The results of the Peanut Allergy Burden Study (PABS), which analyzed how adolescent patients and caregivers are affected by peanut allergy, were published as part of the AAAAI Annual Meeting.
The PABS online survey was distributed to adolescents aged 13 to 17 years with self-reported, provider-diagnosed peanut allergy. Data collection included medical and treatment history as well as validated Pediatric Quality of Life Inventory (PedsQL), measured on a 100-point scale where higher scores are better.
The mean age of the 102 adolescents with peanut allergy who completed PABS was 14.7 years; 55.9% of respondents were male, and 62.8% were white. The mean PedsQL total score was 48.8. The highest mean subscale score was physical (53.6), followed by social (48.2), school (46.0), psychosocial (44.5), and emotional (43.0). PedsQL scores from a general population of more than 5,900 adolescents aged eight to 16 years were significantly higher, ranging from 78.2 to 87.2; the difference exceeded the minimum clinically important difference. Factors associated with significantly lower PedsQL total scores included experiencing at least one peanut allergy-related reaction in the past year (P=0.008), receiving clinician intervention for at least one peanut allergy reaction in the past year (P<0.001), being “not at all” to “somewhat satisfied” with current approaches to peanut allergy reaction prevention (P=0.012), believing peanut allergy limited day-to-day life “somewhat” to “completely” (P=0.013), and reporting a “great” to “100% chance” of not effectively dealing with a reaction (P<0.001).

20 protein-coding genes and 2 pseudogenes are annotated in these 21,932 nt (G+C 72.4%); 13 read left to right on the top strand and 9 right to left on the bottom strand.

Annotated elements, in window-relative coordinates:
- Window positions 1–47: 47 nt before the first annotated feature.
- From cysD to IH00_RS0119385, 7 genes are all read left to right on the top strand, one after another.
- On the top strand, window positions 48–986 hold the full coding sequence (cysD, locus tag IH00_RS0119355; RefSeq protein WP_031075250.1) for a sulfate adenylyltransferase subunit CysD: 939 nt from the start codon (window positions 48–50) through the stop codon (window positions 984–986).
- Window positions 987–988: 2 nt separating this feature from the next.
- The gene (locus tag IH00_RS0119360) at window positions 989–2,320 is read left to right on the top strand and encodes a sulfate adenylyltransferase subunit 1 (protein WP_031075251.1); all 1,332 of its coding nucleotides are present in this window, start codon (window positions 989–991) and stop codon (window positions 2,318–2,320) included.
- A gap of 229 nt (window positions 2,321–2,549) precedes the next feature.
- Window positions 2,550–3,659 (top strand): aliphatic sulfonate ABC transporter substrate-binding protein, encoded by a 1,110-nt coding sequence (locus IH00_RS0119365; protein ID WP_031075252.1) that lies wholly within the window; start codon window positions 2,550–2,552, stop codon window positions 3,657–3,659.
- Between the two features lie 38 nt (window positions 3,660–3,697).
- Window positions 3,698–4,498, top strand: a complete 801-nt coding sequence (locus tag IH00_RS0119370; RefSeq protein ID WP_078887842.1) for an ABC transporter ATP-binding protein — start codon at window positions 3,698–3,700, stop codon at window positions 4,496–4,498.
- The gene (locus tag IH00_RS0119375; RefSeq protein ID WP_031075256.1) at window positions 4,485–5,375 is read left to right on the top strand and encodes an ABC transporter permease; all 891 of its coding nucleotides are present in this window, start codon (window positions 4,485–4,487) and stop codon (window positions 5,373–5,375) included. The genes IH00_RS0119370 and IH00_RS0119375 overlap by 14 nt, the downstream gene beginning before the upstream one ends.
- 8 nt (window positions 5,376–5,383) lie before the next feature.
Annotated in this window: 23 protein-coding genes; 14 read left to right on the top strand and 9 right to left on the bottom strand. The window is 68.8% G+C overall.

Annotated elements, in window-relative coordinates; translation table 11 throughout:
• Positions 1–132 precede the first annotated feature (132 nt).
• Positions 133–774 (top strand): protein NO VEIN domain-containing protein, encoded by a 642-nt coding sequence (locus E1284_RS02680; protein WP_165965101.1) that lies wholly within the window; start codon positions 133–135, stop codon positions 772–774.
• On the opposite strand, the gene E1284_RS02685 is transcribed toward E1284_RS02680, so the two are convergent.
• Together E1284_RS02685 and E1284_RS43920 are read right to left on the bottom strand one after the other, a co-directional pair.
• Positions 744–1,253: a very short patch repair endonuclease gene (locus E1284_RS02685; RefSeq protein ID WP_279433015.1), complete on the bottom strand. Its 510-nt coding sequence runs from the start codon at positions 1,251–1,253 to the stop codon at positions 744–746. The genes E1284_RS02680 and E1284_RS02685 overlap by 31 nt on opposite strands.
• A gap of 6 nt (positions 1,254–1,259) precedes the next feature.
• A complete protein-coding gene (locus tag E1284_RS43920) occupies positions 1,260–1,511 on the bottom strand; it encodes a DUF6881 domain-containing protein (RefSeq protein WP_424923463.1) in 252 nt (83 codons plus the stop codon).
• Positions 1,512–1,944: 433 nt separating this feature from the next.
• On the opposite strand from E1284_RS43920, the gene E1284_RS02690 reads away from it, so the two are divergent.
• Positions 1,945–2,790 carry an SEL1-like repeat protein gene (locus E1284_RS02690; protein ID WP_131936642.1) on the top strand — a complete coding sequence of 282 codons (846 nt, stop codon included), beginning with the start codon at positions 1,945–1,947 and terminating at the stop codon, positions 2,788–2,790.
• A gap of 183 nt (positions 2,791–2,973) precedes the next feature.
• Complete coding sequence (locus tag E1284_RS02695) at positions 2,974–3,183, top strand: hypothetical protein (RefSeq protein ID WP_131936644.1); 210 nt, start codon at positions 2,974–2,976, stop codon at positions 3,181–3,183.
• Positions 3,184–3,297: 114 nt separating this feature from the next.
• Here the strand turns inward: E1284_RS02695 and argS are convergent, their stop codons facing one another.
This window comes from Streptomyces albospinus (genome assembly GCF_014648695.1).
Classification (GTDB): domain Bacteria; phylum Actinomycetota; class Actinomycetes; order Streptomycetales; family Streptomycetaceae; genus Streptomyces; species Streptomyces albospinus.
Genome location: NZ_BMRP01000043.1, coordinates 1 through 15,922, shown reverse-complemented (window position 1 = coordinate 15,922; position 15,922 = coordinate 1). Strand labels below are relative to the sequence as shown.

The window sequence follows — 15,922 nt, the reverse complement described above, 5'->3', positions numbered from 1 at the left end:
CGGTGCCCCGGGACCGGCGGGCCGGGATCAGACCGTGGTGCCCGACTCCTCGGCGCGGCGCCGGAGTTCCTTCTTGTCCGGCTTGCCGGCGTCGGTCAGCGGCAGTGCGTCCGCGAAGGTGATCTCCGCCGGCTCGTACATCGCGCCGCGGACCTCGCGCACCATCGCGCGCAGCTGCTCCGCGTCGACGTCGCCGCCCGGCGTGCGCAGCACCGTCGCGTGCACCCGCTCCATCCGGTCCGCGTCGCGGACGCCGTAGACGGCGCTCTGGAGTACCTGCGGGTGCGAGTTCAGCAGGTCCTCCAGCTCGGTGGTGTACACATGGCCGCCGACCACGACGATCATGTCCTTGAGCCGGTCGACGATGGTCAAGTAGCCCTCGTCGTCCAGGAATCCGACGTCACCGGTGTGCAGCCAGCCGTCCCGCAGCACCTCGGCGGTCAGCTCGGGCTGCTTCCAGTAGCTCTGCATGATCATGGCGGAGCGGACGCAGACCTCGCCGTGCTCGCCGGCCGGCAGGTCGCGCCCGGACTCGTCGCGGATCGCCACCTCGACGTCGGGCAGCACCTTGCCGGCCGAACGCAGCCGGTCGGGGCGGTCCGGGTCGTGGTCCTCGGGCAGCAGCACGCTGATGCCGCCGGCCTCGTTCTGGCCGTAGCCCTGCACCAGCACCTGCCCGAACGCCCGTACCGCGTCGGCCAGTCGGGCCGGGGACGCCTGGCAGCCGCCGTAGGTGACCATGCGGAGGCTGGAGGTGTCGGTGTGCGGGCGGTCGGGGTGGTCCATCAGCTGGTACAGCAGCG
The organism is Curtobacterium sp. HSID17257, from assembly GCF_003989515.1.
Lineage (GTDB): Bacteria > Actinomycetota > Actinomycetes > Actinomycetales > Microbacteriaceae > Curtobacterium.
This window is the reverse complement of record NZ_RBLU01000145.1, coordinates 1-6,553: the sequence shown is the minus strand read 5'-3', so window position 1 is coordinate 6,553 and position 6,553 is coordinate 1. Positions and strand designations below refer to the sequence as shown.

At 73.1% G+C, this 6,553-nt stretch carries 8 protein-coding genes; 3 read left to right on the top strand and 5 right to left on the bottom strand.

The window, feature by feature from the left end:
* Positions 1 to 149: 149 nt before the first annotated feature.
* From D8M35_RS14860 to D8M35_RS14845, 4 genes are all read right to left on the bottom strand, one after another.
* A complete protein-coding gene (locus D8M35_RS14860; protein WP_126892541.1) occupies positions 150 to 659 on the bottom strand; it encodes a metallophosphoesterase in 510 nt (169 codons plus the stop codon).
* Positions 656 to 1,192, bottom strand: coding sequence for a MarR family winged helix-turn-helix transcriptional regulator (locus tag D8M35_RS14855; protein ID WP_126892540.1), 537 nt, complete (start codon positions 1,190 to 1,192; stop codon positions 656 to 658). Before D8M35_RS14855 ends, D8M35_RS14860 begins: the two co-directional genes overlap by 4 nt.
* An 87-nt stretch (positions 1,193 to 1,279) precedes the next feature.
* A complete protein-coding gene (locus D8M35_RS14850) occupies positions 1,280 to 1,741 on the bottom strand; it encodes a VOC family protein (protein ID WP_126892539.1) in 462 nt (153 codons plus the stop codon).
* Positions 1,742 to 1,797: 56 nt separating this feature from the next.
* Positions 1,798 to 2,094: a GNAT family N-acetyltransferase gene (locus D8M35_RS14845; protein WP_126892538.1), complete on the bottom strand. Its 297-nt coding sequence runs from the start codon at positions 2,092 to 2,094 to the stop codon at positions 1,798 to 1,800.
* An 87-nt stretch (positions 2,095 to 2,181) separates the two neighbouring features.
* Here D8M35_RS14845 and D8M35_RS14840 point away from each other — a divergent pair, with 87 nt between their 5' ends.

The researchers concluded that adolescents with peanut allergy had significantly poorer outcomes compared with peers in their age group. “Total scores were significantly different between subgroups defined by recent allergic reaction/need for clinician intervention, satisfaction with reaction prevention, perceived limitations on day-to-day life, and concern about their ability to deal with a reaction,” they summarized.